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Paul Andrew Bourne*, Angela Hudson-Davis, Charlene Sharpe-Pryce, Ikhalfani Solan, Shirley Nelson, Lecia Smith, Monette George, Louise Brown, Conroy Julian, Cynthia Francis


Background: Crimes such as rape and homicide erode profile and severely affect the safety and welfare of the population. The World Health Organization reports that, globally, at least one out of every three women has been a victim of sexual violence. These victims generally know their offenders and at least a third of the murders or rapes, which end in homicide, are committed by an intimate partner. The prevalence of sexual violence may be significantly underreported due to the stigma associated with being a victim of this act and policy makers can promote more effective ways of obtaining more accurate data. Objectives: The objective of this research is to expand the literature by investigating sexual violence and homicide between Jamaica and New York. Therefore, the primary focus of this manuscript is to present empirical evidence of the rates (including trends, probabilities and functions) of homicide, sexual homicide and rape in Jamaica compared to that of the State of New York, United States, and, to ascertain the correlation between the two crimes in each area and between locations. Methods: The data for this research derived from adisparate number of Jamaica Government Publications and the State of New York data were compiled by the Disaster Center taken from the Federal Bureau of Investigation (FBI) Uniform Crime Reporting (UCS) Annual Crime Reports. The research covered the time between 1970 and 2013. The level of significance that is used to determine statistical significance is less than 5% (0.05) at the 2-tailed level of significance. Scatter plots and curve estimations were used to determine whether rape and carnal abuse rate is a factor of homicide as well as the power of the relationship, using R2. Result: The homicide and sexual assault and rape rates have shown varying trends in Jamaica and New York during the period between 1970-2013, with the rates for Jamaica almost twice that of New York. The results show an exponential increase in the homicide and rape rates in Jamaica since 1970. Interestingly, the data elucidated that there is a greater probability that an individual is more likely to be raped or murdered in Jamaica than in New York . Conclusion: The study furnished compelling evidence to support need for the development and implementation of more robust public health policies to mitigate the sexual epidemic that plagues many countries and to increase the protection of those who are especially vulnerable to such crimes. Researchers and policy makers have an obligation to address this public health dilemma of sexual violence and to ensure that these policies are appropriately enforced.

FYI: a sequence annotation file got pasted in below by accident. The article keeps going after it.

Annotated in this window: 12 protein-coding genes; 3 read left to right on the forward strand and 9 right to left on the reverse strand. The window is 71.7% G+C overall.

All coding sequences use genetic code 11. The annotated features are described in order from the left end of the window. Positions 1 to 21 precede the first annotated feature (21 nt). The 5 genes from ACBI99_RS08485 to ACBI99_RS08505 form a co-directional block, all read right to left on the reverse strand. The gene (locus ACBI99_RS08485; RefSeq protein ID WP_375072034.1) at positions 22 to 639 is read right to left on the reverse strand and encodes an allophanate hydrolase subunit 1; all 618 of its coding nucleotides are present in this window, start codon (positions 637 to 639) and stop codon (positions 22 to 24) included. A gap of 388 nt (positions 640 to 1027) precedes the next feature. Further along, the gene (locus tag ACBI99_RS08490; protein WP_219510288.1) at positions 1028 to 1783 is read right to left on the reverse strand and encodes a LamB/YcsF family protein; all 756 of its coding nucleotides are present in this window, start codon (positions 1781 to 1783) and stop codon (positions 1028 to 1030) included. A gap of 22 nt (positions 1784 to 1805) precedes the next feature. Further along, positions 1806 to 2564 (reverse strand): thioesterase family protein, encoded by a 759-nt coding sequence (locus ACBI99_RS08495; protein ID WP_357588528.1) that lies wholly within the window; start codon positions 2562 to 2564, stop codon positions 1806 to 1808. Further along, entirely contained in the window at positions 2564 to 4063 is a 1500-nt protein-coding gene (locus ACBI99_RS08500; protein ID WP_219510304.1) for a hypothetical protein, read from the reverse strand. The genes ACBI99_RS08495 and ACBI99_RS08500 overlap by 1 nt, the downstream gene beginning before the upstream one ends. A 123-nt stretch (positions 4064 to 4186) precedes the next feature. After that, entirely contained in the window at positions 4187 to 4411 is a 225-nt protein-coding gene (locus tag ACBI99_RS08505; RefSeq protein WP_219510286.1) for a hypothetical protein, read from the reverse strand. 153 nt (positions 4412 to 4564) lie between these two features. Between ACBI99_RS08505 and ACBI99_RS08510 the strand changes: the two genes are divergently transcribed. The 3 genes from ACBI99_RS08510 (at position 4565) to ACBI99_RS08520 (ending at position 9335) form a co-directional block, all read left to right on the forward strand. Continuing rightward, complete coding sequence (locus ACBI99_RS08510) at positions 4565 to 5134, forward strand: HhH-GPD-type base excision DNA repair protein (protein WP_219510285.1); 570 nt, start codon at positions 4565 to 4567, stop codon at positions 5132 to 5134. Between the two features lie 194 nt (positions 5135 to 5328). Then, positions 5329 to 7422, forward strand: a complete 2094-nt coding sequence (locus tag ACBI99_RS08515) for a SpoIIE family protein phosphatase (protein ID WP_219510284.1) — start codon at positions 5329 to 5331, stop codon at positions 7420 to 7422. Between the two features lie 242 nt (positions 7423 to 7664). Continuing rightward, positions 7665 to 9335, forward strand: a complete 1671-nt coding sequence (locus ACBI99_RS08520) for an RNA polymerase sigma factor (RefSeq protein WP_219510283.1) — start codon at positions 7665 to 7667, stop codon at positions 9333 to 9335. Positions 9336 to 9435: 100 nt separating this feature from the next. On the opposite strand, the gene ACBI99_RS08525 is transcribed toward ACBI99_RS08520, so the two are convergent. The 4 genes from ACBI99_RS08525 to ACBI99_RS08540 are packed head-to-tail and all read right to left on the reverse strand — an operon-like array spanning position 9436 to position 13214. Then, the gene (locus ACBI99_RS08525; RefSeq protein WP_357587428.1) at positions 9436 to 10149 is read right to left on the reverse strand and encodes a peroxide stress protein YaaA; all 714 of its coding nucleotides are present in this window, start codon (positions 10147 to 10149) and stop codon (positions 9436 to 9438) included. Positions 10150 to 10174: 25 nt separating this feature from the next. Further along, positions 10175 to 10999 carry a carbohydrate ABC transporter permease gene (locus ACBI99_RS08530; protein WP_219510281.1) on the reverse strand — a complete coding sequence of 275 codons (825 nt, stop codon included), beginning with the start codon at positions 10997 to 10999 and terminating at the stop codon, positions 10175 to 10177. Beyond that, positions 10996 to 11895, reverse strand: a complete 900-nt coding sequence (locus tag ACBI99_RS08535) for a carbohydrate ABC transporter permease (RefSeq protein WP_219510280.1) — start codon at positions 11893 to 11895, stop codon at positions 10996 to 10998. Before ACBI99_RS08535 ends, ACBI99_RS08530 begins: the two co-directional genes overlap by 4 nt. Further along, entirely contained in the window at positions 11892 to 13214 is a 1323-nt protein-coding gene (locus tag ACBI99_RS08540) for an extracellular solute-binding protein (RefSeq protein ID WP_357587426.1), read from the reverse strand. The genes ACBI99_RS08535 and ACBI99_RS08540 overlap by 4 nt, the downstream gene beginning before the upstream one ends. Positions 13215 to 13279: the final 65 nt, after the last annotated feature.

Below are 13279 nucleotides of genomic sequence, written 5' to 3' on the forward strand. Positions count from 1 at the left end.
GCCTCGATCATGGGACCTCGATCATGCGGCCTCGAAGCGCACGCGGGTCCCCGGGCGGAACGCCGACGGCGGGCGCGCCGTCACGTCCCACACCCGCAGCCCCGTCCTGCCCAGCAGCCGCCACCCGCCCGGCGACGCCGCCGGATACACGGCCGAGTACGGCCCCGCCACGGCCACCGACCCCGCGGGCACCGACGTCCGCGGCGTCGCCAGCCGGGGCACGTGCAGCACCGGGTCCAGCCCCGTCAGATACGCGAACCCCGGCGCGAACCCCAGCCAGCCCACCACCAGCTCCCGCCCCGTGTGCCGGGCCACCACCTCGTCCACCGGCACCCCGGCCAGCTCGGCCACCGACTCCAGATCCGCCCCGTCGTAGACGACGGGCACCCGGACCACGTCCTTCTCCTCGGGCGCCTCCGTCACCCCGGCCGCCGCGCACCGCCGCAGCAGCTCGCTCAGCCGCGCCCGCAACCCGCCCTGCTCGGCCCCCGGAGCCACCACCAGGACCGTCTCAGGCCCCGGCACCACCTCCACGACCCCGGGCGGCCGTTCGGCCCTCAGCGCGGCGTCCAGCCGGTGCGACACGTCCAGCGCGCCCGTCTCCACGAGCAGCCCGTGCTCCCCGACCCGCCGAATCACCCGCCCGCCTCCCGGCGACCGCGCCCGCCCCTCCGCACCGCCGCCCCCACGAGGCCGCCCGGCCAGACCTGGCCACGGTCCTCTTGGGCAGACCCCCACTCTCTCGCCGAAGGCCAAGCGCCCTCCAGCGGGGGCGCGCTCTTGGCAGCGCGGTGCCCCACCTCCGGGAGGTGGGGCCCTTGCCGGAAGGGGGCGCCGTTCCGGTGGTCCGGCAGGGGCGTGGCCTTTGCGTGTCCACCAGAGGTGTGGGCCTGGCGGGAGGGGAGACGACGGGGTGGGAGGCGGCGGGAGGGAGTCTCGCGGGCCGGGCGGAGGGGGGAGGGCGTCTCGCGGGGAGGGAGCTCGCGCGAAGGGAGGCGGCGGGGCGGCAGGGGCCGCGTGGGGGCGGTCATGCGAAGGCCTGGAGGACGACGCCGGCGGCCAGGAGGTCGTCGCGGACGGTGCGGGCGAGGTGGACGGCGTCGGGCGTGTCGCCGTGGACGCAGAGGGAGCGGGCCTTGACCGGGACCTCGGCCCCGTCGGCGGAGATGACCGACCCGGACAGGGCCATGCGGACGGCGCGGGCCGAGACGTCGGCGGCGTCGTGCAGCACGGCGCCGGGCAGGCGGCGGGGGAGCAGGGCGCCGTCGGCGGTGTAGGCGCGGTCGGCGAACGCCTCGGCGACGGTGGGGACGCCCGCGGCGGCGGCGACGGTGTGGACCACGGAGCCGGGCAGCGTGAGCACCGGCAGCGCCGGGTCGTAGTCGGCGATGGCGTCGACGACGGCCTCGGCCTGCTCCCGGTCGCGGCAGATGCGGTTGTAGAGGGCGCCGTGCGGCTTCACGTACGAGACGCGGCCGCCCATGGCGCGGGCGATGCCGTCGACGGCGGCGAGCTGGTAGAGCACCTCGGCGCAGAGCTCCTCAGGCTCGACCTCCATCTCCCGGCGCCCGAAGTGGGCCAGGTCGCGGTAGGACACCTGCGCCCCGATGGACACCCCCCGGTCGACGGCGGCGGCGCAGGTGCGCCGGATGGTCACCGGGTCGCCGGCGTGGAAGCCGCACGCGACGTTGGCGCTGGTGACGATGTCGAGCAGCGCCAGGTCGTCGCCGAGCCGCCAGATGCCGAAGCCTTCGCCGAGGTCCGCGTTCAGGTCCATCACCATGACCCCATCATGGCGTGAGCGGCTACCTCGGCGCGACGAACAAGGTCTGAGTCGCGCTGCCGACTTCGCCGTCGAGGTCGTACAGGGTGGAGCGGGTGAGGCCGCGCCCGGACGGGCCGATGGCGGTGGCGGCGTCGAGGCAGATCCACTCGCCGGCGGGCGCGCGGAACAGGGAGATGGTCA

Keywords: Homicide, Rape, Stigma, Sexual homicide, Sexual Violence, Victim, Jamaica.

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